Burn-out and the search for new clients

Dr. Lynda Falkenstein

Dear Niche Doctor,

I’ve been a real estate agent for nearly 25 years and have weathered every up and down in the economy, even our most recent near disaster. Despite the erratic nature of our business, I’ve done well. Some would say very well. I have a solid personal financial portfolio with no financial worries of my own. So what’s the problem? I’m really worn out and don’t like the idea of going to work anymore – at least not doing what I’m doing. I think I’m burned out. The real issue is I don’t have a clue what I’d do if I weren’t selling houses, even if I don’t enjoy the process anymore. This is all I know. Help!

First off, we need to get something cleared up. Real estate isn’t all you know. It’s a lot, but not all. Given how tired and likely bored you are with where you are now, I suggest you get started with your transition pronto. It strikes me that after all those years in the trenches along with your great track record, that you’ve got some valuable information that could be very useful to your colleagues in real estate and other service professions. My guess is you could give some powerful and practical advice that would help others come closer to achieving the same kind of success you have achieved, even in rotten economies. I’m suggesting that you are a perfect candidate for consulting and teaching; for helping others with the knowledge you’ve learned through experience. That wisdom you’ve accumulated over the years (and that you probably take for granted) can make all the difference to those yearning for their own success in today’s world. You have the keys. I hope you will consider helping others open their own doors to success and prosperity, as well.

Dear Niche Doctor,

We are a young, local startup. In essence, we are visual designers of interactive media for mobile platforms. Our platform is so easy to use, you’d think everyone would want to go digital and mobile, but the issue is our platform can do too much. When we talk with local magazines they are happy with PDF versions of their media. Our platform, however, makes media come alive through interactivity and could really help them. How do we find clients who “get it?” What do you suggest?

Thanks for your important question. I definitely have a few tips for you. First, the issue isn’t that your platform can do too much. It’s that you aren’t making clear to your prospective clients how your widget can help them solve their perceived problems. So, an obvious question: Do you know what they perceive to be their issues?

People rarely make a significant change when they feel comfortable, and the people you’re talking about sound quite satisfied with their status quo. The first thing I suggest you consider is giving them a hands-on experience – maybe a by-invitation-only private seminar or webinar? An actual hands-on experience (not just talk) could be quite effective.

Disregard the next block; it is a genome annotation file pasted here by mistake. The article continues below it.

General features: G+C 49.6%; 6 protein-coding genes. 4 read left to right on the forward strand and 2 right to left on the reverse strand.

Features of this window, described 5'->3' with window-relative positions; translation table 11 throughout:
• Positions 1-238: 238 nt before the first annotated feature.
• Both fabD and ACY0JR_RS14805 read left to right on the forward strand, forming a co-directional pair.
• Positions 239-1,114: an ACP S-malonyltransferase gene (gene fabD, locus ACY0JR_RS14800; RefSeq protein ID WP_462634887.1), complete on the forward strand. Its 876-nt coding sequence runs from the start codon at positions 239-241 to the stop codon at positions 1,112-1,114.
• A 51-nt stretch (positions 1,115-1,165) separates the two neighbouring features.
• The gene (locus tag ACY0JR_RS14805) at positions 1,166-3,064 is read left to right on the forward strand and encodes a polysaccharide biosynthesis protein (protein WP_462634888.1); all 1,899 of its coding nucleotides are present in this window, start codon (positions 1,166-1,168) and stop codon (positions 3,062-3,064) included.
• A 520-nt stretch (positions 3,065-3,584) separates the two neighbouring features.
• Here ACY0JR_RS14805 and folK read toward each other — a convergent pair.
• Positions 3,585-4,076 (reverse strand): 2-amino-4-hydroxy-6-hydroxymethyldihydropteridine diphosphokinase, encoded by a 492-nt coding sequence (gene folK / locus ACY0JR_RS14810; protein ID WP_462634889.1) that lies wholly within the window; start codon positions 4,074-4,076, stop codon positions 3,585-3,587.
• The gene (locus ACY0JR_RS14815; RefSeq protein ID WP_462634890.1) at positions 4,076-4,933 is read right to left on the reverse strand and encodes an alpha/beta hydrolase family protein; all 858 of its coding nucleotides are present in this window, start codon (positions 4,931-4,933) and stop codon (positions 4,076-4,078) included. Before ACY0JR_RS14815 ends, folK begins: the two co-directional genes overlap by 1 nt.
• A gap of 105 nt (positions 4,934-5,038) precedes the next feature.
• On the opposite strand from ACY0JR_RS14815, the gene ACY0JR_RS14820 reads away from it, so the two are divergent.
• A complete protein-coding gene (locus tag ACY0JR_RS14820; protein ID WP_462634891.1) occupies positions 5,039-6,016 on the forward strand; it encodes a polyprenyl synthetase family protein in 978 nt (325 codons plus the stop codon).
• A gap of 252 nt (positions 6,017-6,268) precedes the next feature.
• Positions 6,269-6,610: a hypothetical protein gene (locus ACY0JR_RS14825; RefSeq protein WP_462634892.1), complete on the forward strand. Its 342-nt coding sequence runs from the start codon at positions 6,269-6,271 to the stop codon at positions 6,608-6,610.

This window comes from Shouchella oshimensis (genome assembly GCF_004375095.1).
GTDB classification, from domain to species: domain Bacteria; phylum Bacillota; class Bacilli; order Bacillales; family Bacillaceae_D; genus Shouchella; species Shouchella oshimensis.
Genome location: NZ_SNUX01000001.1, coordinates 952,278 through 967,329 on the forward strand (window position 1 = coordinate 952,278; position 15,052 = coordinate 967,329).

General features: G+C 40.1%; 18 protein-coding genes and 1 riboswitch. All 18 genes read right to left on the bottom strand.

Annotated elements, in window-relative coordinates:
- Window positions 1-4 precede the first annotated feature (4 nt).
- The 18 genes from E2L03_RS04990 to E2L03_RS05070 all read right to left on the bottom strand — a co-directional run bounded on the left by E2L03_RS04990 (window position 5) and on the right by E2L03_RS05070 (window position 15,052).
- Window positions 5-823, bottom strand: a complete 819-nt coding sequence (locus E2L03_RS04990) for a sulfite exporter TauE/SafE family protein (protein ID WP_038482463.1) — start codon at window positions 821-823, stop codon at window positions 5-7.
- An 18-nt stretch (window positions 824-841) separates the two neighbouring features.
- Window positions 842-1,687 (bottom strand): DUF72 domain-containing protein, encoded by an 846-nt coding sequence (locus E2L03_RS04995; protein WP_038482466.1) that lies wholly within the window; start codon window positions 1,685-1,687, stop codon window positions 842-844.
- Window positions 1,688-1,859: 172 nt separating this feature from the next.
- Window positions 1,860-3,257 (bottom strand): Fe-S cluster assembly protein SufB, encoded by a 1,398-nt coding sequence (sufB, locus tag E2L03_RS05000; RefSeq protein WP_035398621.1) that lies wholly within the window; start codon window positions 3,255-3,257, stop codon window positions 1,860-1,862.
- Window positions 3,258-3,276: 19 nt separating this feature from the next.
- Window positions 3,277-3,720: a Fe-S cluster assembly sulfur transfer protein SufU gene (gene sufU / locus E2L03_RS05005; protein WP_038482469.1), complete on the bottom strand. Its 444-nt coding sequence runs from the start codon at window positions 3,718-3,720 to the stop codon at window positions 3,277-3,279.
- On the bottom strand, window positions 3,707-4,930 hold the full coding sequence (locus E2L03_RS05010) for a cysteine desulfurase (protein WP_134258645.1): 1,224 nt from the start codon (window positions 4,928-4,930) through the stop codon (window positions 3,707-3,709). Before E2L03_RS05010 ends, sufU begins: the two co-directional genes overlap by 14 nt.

Secondly, in addition to you “finding” clients, it’s even better when they find you. So, how does this happen? You should be having stories about your work show up in trade and professional publications that your clients read. Maybe your own column? The question is, do you know what they read? Do you go to their conferences, whether on-site or online? I tell my own clients they need to go where their clients live – sometimes that means geography. It always means where they live inside themselves. You need to know your prospective clients’ goals, ambitions and perceived problems. Once you know those, you are set to help them get there. Most importantly, you have the essential raw material for your own marketing; the kind of marketing that gets the right clients calling you up – and lots of them.

Dear Niche Doctor,

I’m a lawyer here in town and getting sick of people expecting me to give them free advice. Sometimes I feel like telling them I work at Nordstrom and let it go at that. I doubt that they would expect me to give them anything from there free! Your suggestions for avoiding being pillaged for free advice would be much appreciated.

My answer is simple: Shut your mouth, smile and say, “You know, that’s a really important question. So important, in fact, that I don’t feel comfortable answering it here over wine and cheese. I suggest you give me a call Monday and schedule a professional appointment, so we can address this fully.”

Do this and at least two good things will happen. First, you’ll be done dishing out free advice and secondly, you’ll have converted a nuisance into a paying client.

Dr. Lynda Falkenstein is a business consultant and author of NICHECRAFT: Using Your Specialness to Focus Your Business, Corner Your Market, and Make Customers Seek You Out. To contact her with questions or comments, email DrNiche@vbjusa.com This e-mail address is being protected from spambots. You need JavaScript enabled to view it or call 503.781.0966. Please note that the Vancouver Business Journal and Dr. Niche reserve the right to publish your letter or an edited version in all print and electronic media.

This site uses Akismet to reduce spam. Learn how your comment data is processed.